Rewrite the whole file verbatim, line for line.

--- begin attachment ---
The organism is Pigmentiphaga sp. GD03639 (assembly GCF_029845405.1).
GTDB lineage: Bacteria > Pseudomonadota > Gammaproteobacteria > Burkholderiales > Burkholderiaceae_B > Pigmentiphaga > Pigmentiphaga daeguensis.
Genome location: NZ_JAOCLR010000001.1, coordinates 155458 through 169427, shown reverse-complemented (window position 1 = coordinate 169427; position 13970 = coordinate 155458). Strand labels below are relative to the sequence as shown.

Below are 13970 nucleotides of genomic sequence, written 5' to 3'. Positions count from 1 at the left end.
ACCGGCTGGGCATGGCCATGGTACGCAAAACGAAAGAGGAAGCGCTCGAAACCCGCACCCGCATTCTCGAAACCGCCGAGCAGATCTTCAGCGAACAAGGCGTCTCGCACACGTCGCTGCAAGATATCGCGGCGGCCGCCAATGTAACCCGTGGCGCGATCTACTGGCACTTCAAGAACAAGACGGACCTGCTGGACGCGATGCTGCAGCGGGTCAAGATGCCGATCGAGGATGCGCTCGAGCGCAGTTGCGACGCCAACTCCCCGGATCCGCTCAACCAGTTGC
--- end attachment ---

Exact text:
The organism is Pigmentiphaga sp. GD03639 (assembly GCF_029845405.1).
GTDB lineage: Bacteria > Pseudomonadota > Gammaproteobacteria > Burkholderiales > Burkholderiaceae_B > Pigmentiphaga > Pigmentiphaga daeguensis.
Genome location: NZ_JAOCLR010000001.1, coordinates 155458 through 169427, shown reverse-complemented (window position 1 = coordinate 169427; position 13970 = coordinate 155458). Strand labels below are relative to the sequence as shown.

Below are 13970 nucleotides of genomic sequence, written 5' to 3'. Positions count from 1 at the left end.
ACCGGCTGGGCATGGCCATGGTACGCAAAACGAAAGAGGAAGCGCTCGAAACCCGCACCCGCATTCTCGAAACCGCCGAGCAGATCTTCAGCGAACAAGGCGTCTCGCACACGTCGCTGCAAGATATCGCGGCGGCCGCCAATGTAACCCGTGGCGCGATCTACTGGCACTTCAAGAACAAGACGGACCTGCTGGACGCGATGCTGCAGCGGGTCAAGATGCCGATCGAGGATGCGCTCGAGCGCAGTTGCGACGCCAACTCCCCGGATCCGCTCAACCAGTTGC